Witness describes drug-fueled night of violence at start of 2017 Edinburg murder trial

Gabino Salinas listens to testimony in his murder trial in the 206th state District Court at the Hidalgo County Courthouse on Monday in Edinburg. (Joel Martinez | [email protected])

EDINBURG — Prosecutors alleged Monday that 37-year-old Gabino Salinas was the mastermind behind the 2017 kidnapping and murder of a man he believed orchestrated an attack in which he lost a leg during a home invasion.

Salinas, who was 32 at the time of the crime, was charged with capital murder, possession of marijuana, aggravated assault with a deadly weapon and aggravated kidnapping.

On Monday, during the first day of trial into the murder, the state said Salinas dragged Jose Angel Martinez, 32, with his Jeep Grand Cherokee, stabbed him, slit his throat, chopped his body and buried it in a makeshift grave Nov. 8, 2017.

He has pleaded not guilty.

Salinas was charged along with Benjamin Chavez Sanchez, 25, Sandy Lutz, 32, and Hector Ruben Guerra, 48. All suspects face charges of capital murder, aggravated assault with a deadly weapon and aggravated kidnapping.

Sanchez was also charged with possession of marijuana. He, Lutz and Guerra have pleaded not guilty and remain jailed on the charges.

Prosecutor Ana Liz DeLeon-Vargas said during opening arguments that Salinas was the mastermind behind the kidnapping-turned-murder.

According to the prosecutor, the group attacked Martinez in his home before tying him to the back of a jeep and dragging him through an orchard. Afterward, she said he was taken to a ranch where his throat was slit.

Deleon-Vargas told the jury during opening statements that Salinas attacked Martinez because he believed he was responsible for a home invasion earlier that year in which Salinas lost a leg after being shot.

The details of that night were revealed on the first day of trial through witness testimony given by one of the kidnapped victims, Ricardo Moreno, then 55, who was living with Martinez at the time.

Both lived in a blue rental home on MonMack in Edinburg where they would sell cocaine, DeLeon-Vargas said during opening arguments.

Ricardo Moreno testifies in the murder trial of Gabino Salinas in the 206th state District Court at the Hidalgo County Courthouse on Monday in Edinburg. (Joel Martinez | [email protected])

Moreno said he was in his room watching TV when two individuals came to the house looking to buy cocaine from Martinez the night of the incident.

Guerra was acquainted with Moreno and Martinez, but according to Moreno he had never met the second person, Sanchez, who was 21 at the time.

A few minutes later, Martinez noticed someone was moving a surveillance camera outside the home, Moreno told the jurors.

Both Guerra and Sanchez offered to go outside and check, but when they returned they had pistols on them, Moreno testified. They then told Moreno to go into his room where they bound his hands and taped his eyes shut.

Moreno said he could hear a “ruckus” of furniture moving and Salinas’ voice coming from Martinez’s room, but could not make out what they were saying.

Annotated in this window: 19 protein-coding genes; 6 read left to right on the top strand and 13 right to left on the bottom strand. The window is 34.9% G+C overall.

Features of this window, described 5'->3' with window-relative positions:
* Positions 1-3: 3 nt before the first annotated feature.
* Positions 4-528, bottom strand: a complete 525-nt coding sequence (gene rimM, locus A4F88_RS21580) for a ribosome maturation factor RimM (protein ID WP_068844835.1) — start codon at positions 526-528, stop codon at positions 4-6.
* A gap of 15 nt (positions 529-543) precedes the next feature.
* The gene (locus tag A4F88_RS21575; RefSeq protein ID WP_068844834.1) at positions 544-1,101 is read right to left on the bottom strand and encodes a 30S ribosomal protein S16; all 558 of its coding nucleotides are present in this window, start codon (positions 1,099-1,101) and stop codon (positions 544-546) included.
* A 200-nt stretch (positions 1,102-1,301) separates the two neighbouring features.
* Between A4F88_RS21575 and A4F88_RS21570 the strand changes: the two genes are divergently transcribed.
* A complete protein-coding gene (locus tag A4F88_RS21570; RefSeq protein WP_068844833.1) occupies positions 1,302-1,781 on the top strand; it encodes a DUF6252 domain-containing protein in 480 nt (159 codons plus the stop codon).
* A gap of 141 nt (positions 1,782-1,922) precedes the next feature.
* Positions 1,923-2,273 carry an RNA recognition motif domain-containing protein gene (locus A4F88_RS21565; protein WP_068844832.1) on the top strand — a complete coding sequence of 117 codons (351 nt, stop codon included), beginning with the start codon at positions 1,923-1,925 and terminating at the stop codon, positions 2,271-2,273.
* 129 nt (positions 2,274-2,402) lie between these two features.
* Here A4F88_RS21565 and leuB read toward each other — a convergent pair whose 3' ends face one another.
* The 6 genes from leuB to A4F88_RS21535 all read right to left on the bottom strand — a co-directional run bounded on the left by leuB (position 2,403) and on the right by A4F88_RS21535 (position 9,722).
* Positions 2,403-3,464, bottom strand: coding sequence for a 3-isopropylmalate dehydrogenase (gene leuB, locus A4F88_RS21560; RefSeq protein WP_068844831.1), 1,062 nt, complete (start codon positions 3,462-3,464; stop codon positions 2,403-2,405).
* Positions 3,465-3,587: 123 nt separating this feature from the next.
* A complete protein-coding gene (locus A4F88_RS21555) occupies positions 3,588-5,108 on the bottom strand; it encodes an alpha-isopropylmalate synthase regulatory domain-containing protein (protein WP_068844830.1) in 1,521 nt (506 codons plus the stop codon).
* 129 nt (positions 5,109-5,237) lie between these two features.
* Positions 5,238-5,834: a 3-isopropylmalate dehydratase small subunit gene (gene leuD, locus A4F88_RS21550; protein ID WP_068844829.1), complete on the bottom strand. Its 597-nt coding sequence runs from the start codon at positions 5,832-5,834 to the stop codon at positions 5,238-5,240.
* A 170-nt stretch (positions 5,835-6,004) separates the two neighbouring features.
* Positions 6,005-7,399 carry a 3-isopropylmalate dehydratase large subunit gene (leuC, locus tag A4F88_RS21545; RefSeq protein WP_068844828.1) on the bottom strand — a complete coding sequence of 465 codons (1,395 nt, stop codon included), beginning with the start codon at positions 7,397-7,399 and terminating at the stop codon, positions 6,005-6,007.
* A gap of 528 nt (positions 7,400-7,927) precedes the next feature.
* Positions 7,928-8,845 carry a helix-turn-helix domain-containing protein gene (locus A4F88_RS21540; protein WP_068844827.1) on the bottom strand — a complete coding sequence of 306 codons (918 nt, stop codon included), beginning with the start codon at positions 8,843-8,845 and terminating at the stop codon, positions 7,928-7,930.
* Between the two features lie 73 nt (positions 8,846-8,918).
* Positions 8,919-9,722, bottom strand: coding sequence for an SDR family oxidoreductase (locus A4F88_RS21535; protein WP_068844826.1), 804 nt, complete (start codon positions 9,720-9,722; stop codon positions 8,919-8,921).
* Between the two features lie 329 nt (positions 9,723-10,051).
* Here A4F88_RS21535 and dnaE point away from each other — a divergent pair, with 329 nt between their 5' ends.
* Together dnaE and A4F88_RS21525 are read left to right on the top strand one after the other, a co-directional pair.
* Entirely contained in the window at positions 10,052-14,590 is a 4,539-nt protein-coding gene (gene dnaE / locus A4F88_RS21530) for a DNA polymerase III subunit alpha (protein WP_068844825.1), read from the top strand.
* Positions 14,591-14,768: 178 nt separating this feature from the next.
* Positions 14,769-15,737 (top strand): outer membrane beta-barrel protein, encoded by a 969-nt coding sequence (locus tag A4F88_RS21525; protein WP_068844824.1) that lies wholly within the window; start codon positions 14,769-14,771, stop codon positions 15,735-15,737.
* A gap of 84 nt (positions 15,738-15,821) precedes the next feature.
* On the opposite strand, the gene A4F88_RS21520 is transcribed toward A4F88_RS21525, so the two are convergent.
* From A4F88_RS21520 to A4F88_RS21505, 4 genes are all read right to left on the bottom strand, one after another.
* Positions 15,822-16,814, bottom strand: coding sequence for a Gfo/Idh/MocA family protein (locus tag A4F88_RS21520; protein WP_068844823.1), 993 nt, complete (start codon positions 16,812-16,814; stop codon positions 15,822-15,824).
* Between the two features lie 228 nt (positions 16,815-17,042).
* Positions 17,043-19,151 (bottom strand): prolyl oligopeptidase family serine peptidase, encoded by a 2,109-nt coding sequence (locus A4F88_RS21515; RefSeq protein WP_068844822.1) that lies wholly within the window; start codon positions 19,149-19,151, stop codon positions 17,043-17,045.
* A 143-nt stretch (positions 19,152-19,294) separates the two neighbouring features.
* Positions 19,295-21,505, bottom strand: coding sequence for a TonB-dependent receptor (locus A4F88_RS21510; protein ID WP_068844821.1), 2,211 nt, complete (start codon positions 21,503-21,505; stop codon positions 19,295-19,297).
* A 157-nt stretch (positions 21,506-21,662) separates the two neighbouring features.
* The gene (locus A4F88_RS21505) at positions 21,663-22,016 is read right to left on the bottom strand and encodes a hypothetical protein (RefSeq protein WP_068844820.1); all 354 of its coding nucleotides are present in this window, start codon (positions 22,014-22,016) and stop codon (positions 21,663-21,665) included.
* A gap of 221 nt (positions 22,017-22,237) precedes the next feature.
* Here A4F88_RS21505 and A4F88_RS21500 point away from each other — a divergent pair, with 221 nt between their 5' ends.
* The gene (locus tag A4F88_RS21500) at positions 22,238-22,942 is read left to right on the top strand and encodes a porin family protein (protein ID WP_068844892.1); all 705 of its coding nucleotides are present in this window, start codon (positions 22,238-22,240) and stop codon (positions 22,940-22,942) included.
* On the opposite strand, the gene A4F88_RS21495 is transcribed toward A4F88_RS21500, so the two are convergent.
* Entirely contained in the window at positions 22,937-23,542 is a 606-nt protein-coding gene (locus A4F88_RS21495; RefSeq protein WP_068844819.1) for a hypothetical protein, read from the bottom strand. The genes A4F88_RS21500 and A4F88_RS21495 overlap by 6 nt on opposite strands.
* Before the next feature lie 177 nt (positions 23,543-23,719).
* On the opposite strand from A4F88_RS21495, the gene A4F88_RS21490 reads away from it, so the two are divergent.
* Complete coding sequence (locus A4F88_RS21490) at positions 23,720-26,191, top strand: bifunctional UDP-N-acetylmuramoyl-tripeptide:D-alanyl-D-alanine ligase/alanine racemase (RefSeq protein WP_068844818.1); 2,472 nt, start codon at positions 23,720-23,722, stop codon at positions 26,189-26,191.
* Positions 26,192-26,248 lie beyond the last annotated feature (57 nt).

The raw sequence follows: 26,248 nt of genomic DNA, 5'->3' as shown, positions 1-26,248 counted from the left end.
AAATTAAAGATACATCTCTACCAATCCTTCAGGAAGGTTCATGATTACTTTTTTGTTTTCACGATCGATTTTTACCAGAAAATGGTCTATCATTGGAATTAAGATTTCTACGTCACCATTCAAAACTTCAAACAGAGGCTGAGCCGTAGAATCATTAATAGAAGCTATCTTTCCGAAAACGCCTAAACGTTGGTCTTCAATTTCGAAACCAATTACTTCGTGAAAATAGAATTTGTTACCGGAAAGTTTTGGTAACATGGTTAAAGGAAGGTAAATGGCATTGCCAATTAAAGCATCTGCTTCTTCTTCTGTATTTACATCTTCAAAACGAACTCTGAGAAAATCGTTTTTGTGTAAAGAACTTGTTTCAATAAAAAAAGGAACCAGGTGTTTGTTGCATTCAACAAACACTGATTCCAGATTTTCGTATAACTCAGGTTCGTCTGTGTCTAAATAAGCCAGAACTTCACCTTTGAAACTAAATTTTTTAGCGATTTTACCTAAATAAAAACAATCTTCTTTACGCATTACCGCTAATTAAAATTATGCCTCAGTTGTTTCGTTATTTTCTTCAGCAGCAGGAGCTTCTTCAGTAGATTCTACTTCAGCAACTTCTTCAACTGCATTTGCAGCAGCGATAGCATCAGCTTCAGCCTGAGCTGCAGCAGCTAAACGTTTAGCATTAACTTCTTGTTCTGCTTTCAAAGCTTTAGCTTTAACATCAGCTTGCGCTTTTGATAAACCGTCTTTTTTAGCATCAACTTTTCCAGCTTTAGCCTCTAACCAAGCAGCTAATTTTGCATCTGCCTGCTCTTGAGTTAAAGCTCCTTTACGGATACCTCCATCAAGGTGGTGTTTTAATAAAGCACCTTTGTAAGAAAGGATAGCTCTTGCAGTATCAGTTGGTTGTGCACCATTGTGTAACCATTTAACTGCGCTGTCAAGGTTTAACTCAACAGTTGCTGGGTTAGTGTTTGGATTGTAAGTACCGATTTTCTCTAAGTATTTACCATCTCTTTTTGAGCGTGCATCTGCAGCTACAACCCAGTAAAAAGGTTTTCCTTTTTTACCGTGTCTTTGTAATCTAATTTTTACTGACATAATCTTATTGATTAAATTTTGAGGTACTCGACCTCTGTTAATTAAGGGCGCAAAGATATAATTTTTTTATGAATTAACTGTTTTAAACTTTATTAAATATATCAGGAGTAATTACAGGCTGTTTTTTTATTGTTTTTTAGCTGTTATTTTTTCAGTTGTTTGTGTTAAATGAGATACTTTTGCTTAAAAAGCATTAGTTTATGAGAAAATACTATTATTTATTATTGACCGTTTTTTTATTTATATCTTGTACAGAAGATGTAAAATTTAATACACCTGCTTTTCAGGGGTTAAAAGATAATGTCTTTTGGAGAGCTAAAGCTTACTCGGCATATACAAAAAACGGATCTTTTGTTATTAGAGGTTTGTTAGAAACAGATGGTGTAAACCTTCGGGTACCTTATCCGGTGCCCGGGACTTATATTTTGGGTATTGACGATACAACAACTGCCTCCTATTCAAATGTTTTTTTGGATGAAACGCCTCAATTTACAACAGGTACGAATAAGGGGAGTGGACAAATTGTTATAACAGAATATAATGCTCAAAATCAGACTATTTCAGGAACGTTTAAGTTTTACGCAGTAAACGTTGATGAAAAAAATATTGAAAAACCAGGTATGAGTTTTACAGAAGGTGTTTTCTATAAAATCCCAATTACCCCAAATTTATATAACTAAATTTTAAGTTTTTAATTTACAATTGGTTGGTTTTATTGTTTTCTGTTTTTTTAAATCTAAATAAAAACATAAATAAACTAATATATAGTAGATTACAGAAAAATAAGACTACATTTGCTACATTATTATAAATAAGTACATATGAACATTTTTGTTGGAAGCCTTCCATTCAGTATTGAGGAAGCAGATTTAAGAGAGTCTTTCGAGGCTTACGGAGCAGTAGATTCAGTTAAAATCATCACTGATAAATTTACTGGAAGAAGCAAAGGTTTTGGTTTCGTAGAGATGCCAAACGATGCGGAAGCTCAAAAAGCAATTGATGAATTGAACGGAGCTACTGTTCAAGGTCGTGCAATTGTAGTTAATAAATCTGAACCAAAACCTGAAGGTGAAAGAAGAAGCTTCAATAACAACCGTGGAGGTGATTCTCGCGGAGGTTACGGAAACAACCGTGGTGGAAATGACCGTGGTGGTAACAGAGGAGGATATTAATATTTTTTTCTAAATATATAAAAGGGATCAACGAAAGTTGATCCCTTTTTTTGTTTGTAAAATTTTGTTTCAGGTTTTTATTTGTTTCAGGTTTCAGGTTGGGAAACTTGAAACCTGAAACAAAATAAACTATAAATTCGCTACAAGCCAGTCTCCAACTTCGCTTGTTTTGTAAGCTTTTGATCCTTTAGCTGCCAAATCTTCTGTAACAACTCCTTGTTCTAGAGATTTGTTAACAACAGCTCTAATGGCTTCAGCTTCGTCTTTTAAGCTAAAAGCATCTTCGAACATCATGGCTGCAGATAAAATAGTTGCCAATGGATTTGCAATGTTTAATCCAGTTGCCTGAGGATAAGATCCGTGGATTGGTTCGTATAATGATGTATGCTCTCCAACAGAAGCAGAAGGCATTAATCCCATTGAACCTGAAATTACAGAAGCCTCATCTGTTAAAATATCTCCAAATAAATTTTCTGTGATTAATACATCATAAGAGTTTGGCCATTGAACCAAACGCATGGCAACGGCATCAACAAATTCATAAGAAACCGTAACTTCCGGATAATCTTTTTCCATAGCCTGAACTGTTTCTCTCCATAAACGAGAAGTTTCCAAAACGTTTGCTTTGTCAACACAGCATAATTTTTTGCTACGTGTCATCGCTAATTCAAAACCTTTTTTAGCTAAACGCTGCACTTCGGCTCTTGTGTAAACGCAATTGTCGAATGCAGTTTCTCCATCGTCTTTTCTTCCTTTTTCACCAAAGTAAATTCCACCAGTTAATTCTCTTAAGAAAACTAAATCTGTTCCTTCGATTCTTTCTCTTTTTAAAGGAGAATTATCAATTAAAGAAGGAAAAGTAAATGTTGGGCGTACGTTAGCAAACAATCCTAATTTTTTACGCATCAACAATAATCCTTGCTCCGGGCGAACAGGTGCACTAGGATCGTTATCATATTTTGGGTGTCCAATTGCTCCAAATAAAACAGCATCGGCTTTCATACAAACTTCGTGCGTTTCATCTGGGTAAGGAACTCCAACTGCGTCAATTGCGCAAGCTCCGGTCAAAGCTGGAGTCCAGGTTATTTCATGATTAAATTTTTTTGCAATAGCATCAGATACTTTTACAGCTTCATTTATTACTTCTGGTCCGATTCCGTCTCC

Moreno also said that someone he could not identify eventually told him to go outside where he was told to lay down inside a vehicle.

As they moved the vehicle, Moreno said he felt a bump when they drove away and thought they had run over Martinez.

Once they stopped, Moreno was pulled out of the vehicle, had his hands unbound and was told to help put Martinez in the back of the jeep, he said on the stand.

Moreno said he did not argue.

“You don’t argue with a man with a gun,” Moreno told jurors.

After they placed Martinez in the back of the vehicle, Moreno was told to lay down on top of Martinez. Moreno said he could hear Martinez moan in pain as his ear was against the victim’s chest.

Moreno said he had his hand on Martinez’s chest when he felt someone stab it. He moved it away, but was told to put it back where it was because they “weren’t done” with him yet.

Both Martinez and Moreno were stabbed multiple times until Martinez stopped breathing, Moreno said.

The witness told jurors that he and Martinez were taken to a ranch. He believed this because he smelled manure and heard a donkey or a calf.

He said he was then told to remove the duct tape off his eyes and upon doing so saw Martinez on the floor, naked and with his throat slit.

Moreno said he saw cuts on the body as if they were trying to dismember Martinez, adding that Salinas told him to cut the body with a machete.

Among the group watching Moreno was Salinas, Guerra, Sanchez, Lutz and a ranch hand he had never met before.

Afterward, Moreno said he and the suspects smoked crack and drank beer. He testified he didn’t leave because he didn’t want to anger the defendants and said they threatened to harm his family.

Moreno’s memory, however, is also hazy because of drug and alcohol use following the murder.

Later that night, the suspects, along with Moreno, went to another ranch to bury Martinez’s body, Moreno said.

Salinas ordered Moreno to place the body in a makeshift grave, according to the man’s testimony.

After this, Moreno said he and the suspects went to an Edinburg hotel where they continued using drugs, at least until Salinas let Moreno go. He later called police.

However, unbeknownst to him, Salinas and Chavez were already in custody.

Juan Marroquin also testified Monday, telling the jury he saw blood in the driveway and called police the morning after the alleged kidnapping.

Testimony resumes Tuesday morning.